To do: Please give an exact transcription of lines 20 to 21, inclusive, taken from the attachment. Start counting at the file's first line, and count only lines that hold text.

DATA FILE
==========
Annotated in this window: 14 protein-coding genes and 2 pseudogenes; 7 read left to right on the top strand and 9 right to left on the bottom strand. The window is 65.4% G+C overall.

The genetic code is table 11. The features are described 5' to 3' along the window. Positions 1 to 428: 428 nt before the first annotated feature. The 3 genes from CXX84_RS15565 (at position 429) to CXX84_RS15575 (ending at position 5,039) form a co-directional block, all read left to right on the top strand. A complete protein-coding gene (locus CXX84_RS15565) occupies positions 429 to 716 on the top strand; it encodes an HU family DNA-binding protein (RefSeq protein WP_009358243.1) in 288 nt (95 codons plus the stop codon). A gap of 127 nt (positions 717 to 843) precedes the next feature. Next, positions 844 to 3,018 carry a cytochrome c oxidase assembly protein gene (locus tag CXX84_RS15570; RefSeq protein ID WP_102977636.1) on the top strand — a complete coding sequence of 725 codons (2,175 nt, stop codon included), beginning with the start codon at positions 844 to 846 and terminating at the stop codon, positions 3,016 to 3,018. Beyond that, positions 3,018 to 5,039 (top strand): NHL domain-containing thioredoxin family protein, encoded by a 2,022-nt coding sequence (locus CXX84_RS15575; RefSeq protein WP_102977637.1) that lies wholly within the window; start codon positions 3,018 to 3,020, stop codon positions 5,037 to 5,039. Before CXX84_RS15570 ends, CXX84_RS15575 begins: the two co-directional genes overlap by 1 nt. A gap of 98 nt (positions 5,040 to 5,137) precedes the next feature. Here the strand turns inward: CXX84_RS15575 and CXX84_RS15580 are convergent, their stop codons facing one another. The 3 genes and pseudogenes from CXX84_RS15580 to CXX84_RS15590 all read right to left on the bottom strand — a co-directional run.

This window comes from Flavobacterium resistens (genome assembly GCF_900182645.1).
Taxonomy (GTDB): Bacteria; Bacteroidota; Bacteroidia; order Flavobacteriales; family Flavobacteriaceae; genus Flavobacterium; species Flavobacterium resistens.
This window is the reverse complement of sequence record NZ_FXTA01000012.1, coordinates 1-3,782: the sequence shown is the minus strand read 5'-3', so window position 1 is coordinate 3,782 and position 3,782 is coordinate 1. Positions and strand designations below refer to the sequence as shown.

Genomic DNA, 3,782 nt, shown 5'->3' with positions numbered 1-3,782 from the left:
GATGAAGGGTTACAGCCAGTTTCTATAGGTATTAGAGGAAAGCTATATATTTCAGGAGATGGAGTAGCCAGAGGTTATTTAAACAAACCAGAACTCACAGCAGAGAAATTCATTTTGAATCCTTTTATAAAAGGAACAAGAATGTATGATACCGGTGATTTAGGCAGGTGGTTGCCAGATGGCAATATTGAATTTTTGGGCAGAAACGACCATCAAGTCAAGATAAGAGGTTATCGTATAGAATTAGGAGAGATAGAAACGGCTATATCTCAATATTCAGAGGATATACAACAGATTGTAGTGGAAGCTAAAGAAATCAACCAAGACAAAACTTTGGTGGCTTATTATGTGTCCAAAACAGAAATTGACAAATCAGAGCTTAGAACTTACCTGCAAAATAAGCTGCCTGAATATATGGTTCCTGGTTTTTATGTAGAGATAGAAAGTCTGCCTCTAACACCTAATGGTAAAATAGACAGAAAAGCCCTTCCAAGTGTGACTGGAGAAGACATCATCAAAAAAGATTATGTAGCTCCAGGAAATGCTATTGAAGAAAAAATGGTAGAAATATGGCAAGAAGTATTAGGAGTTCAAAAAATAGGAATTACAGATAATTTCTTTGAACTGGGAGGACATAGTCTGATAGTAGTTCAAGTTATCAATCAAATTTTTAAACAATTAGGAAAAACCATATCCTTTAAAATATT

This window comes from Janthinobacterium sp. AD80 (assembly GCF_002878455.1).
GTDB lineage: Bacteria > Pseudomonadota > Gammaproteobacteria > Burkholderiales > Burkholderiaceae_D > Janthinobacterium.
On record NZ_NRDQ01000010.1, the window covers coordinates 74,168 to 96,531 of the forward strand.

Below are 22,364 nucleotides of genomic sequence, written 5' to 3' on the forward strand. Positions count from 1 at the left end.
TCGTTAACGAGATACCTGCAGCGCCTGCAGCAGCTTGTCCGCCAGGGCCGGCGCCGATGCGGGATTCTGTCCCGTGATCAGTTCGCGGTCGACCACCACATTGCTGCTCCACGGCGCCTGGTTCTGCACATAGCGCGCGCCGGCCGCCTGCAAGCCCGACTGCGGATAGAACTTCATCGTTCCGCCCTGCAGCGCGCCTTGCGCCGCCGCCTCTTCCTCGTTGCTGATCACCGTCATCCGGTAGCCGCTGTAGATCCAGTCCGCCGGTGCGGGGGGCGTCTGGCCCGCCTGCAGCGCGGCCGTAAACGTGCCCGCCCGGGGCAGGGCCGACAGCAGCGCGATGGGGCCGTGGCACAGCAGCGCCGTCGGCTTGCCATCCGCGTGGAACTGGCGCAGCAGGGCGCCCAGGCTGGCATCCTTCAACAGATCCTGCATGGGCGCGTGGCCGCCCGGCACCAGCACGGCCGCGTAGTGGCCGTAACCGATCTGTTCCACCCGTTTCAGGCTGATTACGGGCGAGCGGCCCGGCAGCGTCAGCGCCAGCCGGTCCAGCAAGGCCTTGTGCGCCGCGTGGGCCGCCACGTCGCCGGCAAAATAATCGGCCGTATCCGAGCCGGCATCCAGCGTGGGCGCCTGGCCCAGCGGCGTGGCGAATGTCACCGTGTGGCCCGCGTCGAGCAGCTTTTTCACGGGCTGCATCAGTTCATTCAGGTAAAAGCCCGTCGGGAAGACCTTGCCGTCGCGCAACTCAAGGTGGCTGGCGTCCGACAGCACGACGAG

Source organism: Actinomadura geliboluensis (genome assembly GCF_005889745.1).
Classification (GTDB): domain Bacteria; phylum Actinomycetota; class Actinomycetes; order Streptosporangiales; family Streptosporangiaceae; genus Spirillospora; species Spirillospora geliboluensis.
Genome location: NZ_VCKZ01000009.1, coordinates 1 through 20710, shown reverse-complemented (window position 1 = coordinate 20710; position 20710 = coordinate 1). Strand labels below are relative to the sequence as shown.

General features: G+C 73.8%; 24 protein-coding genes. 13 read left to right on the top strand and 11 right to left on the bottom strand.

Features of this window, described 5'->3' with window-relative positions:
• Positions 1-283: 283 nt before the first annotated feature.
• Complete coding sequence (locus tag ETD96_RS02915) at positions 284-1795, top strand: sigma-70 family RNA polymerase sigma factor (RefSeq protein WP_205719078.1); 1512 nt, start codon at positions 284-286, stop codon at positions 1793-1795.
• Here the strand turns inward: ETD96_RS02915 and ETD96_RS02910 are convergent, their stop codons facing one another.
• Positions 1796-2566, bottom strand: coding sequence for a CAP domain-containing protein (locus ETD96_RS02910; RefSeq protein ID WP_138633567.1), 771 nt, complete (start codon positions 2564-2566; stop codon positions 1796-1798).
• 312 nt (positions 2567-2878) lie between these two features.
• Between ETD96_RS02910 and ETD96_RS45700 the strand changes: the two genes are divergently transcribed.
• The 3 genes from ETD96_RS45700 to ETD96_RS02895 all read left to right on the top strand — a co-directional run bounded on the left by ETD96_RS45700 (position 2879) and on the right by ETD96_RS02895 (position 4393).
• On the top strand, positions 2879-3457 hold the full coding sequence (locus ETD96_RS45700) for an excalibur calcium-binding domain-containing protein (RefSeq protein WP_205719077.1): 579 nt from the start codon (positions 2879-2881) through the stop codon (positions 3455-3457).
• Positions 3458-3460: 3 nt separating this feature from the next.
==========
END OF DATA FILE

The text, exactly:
• Here the strand turns inward: ETD96_RS02915 and ETD96_RS02910 are convergent, their stop codons facing one another.
• Positions 1796-2566, bottom strand: coding sequence for a CAP domain-containing protein (locus ETD96_RS02910; RefSeq protein ID WP_138633567.1), 771 nt, complete (start codon positions 2564-2566; stop codon positions 1796-1798).